Benefits of mating in a stick insect depend on whether mothers are sexually or asexually produced

Nathan W Burke, Russell Bonduriansky

This is a plain language summary of a Functional Ecology research article which is published here.

In most animals, females need to mate to reproduce. But some populations have lost sex altogether and reproduce only asexually. How evolution proceeds from sexual to asexual reproduction and back again is poorly understood. In many stick insects, females can reproduce both sexually and asexually. If they mate, they produce both sons and daughters, but if they don’t, they produce only daughters. This plastic reproductive strategy, called facultative parthenogenesis, is extremely useful for understanding why sex is maintained in some populations but lost in others. One hypothesis is that sex might fail to reinvade once it is lost because females in asexual populations are better off reproducing on their own. This leads to the prediction that females of asexual origin might gain no reproductive benefit from mating and so mate less frequently. Alternatively, females may benefit by mating and producing offspring with shuffled genes because such offspring will have fewer of the deformities and developmental problems that can result from asexual reproduction.

A male and female pair of spiny leaf stick insects (Extatosoma tiaratum) (credit: Nathan W Burke)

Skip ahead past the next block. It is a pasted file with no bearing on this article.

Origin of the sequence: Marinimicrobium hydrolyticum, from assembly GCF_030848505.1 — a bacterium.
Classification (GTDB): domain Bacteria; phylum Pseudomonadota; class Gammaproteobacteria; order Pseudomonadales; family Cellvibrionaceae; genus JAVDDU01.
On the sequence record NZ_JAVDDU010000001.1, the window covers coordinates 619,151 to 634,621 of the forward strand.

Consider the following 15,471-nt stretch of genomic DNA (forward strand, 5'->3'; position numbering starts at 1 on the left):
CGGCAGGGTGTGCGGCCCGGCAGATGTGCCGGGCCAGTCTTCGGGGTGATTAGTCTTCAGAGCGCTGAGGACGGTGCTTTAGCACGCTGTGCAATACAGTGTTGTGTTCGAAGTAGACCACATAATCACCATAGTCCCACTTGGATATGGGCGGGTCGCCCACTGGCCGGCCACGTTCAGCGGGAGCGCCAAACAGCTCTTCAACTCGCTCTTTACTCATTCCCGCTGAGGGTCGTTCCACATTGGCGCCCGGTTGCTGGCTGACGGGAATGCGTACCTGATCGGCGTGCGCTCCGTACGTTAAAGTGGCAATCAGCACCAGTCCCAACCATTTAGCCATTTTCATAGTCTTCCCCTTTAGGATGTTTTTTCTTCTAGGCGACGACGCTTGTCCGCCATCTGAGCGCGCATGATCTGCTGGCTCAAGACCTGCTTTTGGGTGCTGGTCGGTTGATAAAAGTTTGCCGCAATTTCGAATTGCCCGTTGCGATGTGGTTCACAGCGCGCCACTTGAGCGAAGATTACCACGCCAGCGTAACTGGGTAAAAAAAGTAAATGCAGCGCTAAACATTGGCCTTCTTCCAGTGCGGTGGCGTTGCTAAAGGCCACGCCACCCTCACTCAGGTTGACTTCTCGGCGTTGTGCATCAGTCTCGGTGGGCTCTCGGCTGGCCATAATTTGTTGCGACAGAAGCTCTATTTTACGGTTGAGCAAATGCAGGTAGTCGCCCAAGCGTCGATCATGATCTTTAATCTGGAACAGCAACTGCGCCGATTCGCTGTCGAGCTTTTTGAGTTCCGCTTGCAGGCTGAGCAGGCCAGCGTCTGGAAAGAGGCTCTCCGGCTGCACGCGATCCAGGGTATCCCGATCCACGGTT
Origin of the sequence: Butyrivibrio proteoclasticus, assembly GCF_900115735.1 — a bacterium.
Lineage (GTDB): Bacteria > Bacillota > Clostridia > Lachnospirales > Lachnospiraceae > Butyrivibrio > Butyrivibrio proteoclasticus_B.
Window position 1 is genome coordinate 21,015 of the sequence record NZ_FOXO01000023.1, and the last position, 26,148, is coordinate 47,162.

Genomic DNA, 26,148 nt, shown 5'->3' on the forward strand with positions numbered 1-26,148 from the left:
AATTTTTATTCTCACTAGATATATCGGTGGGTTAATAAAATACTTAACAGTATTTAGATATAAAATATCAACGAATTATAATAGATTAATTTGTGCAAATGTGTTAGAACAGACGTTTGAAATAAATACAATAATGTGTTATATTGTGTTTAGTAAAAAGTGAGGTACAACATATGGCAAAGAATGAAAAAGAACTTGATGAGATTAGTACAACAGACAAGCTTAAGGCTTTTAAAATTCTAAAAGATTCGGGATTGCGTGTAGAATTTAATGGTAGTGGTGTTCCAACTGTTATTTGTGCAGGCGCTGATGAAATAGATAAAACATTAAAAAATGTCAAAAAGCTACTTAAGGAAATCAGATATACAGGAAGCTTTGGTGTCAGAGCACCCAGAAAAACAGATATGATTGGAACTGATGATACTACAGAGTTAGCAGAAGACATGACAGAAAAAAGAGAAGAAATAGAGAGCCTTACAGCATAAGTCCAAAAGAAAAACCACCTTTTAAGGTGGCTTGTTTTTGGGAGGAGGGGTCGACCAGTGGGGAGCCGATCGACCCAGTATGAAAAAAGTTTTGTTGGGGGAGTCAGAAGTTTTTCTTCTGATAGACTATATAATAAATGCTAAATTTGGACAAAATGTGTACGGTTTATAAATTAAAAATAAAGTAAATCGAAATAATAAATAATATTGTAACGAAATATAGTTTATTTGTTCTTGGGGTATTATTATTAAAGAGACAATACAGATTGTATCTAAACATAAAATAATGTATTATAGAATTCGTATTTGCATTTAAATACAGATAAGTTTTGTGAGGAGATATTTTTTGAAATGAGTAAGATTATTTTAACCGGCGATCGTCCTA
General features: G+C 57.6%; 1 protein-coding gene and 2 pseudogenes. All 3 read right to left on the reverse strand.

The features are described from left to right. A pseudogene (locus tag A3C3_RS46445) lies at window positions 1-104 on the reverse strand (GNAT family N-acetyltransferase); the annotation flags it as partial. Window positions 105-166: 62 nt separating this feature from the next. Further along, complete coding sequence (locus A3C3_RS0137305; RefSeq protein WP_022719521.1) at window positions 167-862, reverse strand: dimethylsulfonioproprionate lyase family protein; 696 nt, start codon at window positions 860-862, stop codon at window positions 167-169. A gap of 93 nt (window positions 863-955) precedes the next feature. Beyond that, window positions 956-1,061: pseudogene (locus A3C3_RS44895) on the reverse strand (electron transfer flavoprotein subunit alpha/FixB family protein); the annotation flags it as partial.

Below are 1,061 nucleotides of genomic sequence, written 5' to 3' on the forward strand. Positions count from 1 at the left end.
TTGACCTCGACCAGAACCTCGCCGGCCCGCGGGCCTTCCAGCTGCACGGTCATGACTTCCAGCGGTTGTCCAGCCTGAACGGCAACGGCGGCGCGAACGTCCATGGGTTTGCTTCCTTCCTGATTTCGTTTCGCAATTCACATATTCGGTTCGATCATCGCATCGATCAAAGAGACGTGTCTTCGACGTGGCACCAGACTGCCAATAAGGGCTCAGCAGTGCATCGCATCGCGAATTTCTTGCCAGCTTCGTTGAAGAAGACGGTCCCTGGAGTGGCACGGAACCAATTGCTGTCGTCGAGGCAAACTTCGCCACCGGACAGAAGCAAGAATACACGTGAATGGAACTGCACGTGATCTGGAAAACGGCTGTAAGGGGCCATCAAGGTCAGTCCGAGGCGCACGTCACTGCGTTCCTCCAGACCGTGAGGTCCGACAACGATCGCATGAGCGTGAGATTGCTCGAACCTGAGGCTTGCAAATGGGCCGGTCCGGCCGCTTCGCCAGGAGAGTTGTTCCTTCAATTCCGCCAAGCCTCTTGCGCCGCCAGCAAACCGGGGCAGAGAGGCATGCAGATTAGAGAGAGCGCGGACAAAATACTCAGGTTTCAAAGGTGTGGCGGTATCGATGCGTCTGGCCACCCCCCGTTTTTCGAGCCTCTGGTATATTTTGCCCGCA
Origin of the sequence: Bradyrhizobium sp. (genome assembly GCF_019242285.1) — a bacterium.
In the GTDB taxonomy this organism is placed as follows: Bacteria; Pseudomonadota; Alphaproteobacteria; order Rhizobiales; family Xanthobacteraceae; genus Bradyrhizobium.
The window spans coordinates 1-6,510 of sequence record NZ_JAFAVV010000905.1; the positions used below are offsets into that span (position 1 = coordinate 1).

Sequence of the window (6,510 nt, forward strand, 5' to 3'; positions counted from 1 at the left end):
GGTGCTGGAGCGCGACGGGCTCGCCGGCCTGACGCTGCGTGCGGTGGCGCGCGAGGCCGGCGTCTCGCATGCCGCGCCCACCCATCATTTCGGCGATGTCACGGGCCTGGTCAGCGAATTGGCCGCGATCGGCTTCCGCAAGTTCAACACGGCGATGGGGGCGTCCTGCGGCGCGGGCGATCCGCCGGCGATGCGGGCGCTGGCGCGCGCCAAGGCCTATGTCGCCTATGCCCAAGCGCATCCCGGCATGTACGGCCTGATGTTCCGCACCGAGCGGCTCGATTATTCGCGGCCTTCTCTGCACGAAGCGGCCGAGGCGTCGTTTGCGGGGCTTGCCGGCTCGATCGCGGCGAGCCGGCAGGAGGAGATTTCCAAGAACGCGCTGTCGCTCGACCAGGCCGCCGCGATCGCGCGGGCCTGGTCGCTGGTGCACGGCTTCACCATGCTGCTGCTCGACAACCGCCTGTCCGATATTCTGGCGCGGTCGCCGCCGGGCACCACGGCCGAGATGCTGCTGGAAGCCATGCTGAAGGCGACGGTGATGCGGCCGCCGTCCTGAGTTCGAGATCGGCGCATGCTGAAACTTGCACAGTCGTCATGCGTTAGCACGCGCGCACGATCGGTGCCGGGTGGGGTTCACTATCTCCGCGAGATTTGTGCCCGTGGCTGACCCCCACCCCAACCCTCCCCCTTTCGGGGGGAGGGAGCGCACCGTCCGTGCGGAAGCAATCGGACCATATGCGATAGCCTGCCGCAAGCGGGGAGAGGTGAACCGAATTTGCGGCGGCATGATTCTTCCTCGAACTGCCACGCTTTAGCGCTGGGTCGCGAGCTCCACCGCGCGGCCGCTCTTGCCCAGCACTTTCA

To test these predictions, we performed an experiment on the facultatively parthenogenetic spiny leaf stick insect, Extatosoma tiaratum. Starting with a sexual population, we obtained females from fertilized and unfertilized eggs, and then either allowed them to mate or not. We assessed their body size, wing deformities, leg asymmetry, and mating behaviour, and counted the number of offspring they produced. We found that females of asexual origin were smaller than females of sexual origin and had more deformed wings, but not more asymmetrical legs. Since females cannot fly, these morphological differences are unlikely to greatly affect female performance. Females of asexual origin received fewer mating attempts, mated less frequently, and produced fewer offspring if they mated than if they didn’t mate. By contrast, females of sexual origin produced more offspring if they did mate. These results provide intriguing insights into how all-female populations might withstand the re-introduction of sex: if females of asexual origin are less attractive, mate less frequently, and produce fewer offspring when they happen to mate, then sex may have a very difficult time coming back once it is lost.


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